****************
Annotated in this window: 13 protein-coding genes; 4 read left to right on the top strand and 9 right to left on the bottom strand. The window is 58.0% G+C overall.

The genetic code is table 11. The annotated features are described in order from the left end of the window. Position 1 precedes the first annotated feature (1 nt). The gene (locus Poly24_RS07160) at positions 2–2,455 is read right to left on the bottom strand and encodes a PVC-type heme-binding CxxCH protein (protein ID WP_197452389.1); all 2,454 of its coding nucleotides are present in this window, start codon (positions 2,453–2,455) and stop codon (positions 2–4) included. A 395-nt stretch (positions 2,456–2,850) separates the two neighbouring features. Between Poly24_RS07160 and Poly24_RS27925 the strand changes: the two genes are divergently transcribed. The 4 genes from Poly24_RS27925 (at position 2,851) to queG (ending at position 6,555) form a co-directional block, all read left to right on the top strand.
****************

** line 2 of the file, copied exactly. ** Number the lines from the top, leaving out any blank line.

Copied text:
The genetic code is table 11. The annotated features are described in order from the left end of the window. Position 1 precedes the first annotated feature (1 nt). The gene (locus Poly24_RS07160) at positions 2–2,455 is read right to left on the bottom strand and encodes a PVC-type heme-binding CxxCH protein (protein ID WP_197452389.1); all 2,454 of its coding nucleotides are present in this window, start codon (positions 2,453–2,455) and stop codon (positions 2–4) included. A 395-nt stretch (positions 2,456–2,850) separates the two neighbouring features. Between Poly24_RS07160 and Poly24_RS27925 the strand changes: the two genes are divergently transcribed. The 4 genes from Poly24_RS27925 (at position 2,851) to queG (ending at position 6,555) form a co-directional block, all read left to right on the top strand.